Flex Ltd., the second-largest global provider of electronics manufacturing services, is expanding its operations in Israel by opening a new design center in Haifa.
The new Haifa center, officially inaugurated last month, is the only Flex center in the EMEA (Europe, Middle East, Africa) region that offers the full range of sketch-to-scale capabilities, the company said.
The new center, which adds to the scope of the company’s present R&D activities in Israel, will allow customers of the San Jose, California-based firm to oversee production — from first design sketch to manufacturing and shipping the goods — at its premises, assisting Flex to meet its aim of becoming an end-to-end supplier of production services.
“The level of innovation we see coming from Israel meant that having a design center located in Haifa was a foregone conclusion to support our strategy of sketch-to-scale,” Michele Monico, Flex vice president of Design & Engineering for the EMEA region, said.
The company, formerly called Flextronics, employs some 200,000 workers globally and operates in more than 30 countries. Flex manufactures products for thousands of companies around the world and in Israel, making, for example, all the motherboards and network cards for Israel’s Mellanox Technologies Ltd. as well as many components for global multinationals like Intel Corp., GE Healthcare and Strauss Water.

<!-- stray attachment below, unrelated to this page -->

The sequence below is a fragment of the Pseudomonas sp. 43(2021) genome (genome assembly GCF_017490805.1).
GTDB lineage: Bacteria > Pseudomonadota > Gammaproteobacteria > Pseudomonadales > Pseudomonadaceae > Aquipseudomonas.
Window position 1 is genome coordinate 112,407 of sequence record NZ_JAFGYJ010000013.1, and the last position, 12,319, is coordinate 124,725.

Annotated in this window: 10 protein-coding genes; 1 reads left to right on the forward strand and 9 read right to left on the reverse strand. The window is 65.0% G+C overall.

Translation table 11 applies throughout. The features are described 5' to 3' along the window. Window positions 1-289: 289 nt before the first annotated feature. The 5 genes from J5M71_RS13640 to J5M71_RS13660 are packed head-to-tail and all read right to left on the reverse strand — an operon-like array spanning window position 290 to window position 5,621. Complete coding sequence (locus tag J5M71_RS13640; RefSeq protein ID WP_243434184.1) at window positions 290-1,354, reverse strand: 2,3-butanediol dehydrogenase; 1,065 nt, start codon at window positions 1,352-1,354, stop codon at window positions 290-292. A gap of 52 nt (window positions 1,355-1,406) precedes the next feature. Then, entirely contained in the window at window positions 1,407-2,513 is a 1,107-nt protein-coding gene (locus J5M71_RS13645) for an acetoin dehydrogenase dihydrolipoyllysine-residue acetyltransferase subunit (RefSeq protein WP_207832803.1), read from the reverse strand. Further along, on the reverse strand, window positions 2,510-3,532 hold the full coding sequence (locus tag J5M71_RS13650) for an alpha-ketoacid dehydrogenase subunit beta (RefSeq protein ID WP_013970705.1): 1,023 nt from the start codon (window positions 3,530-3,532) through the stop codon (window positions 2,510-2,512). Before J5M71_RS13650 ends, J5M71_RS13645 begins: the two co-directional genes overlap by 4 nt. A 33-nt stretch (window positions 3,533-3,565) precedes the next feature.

After rebranding as Flex in 2015, the company is looking to work with customers in building smarter products for the connected world. And that is where Israel, with its technological edge, can play a part, said Monico.
Operating in Israel for more than 20 years, mostly under the radar, Flex has today become the nation’s second-largest tech employer after Intel Corp., counting some 4,000 employees in seven locations. Its main manufacturing center is in Israel’s Migdal Ha’emek, with additional plants in Ofakim and Yavneh.
The design center in Haifa currently employs 40 design engineers and this number is expected to rise to 60 by year end, the company said. Originally focused on components for the medical sector, the center has now expanded to support customers in industrial and consumer products. It will offer design and engineering services, new product development, electronic, optical and industrial design and mechanical engineering, among other services.
Half of Flex’s global innovation already stems from Israel, Monico said in an interview with The Times of Israel in November.
The design center will operate in conjunction with the company’s investment arm to develop, incubate and accelerate homegrown technologies. Flex has invested in six Israeli firms to date via its fund, including, recently, CropX Ltd., PointGrab and OriginGPS.
“I am planning to bring 20 factories to Israel by 2020 that combine R&D and production in Israel — just like Flex does,” Ziva Eger, director of Foreign Investment and Industrial Cooperation at Israel’s Ministry of Economy and Industry, said at the opening ceremony. “We want to see more companies like Flex in Israel.”